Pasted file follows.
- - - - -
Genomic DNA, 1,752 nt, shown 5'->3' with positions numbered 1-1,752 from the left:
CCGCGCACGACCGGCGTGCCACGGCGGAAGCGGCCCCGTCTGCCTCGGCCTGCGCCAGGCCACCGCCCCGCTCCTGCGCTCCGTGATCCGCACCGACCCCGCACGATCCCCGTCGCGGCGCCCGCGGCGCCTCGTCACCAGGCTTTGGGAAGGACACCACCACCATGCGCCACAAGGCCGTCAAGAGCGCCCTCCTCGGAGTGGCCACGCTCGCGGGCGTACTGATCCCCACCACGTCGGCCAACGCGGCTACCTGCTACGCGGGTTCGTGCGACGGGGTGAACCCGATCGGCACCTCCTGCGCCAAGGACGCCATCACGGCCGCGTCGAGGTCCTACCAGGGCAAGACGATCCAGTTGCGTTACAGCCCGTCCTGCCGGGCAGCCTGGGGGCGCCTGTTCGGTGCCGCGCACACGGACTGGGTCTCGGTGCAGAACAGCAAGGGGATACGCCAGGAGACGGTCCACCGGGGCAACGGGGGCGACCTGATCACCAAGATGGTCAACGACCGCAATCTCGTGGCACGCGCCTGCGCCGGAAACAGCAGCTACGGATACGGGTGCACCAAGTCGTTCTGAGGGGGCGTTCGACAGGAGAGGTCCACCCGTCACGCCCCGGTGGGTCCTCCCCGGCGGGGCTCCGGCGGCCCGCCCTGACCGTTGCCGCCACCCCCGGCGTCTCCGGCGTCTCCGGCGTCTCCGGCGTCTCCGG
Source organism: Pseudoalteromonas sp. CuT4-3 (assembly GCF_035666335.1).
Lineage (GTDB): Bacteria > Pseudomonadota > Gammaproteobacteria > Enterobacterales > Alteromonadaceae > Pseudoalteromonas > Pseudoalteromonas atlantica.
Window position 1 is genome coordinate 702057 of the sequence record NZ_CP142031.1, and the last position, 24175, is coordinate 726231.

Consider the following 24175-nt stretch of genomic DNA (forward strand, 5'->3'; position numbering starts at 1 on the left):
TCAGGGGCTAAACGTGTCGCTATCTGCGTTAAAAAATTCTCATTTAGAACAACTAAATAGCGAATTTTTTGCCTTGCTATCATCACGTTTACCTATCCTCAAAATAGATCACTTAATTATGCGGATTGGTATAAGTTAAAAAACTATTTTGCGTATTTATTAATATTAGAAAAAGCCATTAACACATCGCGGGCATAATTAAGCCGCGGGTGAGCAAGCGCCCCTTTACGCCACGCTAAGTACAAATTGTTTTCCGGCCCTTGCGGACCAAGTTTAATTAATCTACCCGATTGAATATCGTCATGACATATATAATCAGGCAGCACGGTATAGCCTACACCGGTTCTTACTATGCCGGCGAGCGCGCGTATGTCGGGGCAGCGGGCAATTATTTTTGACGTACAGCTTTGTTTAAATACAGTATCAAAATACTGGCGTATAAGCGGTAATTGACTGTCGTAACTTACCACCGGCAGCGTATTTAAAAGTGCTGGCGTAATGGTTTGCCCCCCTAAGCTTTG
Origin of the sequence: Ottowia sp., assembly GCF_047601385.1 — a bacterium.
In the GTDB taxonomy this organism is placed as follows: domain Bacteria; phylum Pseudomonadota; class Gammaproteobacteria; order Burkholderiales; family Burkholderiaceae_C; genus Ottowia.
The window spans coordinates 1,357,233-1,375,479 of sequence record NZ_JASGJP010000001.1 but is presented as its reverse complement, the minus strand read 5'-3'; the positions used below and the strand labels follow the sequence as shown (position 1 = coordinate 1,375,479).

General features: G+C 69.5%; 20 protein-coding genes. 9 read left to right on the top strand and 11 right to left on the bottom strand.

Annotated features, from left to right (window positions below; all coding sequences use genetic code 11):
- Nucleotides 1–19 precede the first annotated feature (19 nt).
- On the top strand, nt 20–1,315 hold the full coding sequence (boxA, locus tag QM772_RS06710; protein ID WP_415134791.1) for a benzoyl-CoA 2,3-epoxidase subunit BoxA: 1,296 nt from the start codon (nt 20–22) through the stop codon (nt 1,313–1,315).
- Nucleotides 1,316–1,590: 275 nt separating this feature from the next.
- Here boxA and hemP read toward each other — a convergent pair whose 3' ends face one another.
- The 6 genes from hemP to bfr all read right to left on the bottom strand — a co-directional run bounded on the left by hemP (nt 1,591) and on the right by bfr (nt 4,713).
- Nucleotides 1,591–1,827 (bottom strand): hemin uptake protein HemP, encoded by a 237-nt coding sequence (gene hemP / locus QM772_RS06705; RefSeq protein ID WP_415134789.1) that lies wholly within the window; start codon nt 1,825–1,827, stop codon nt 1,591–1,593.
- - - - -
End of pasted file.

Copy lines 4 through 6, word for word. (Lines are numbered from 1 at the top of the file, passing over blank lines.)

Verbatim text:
Lineage (GTDB): Bacteria > Pseudomonadota > Gammaproteobacteria > Enterobacterales > Alteromonadaceae > Pseudoalteromonas > Pseudoalteromonas atlantica.
Window position 1 is genome coordinate 702057 of the sequence record NZ_CP142031.1, and the last position, 24175, is coordinate 726231.

Consider the following 24175-nt stretch of genomic DNA (forward strand, 5'->3'; position numbering starts at 1 on the left):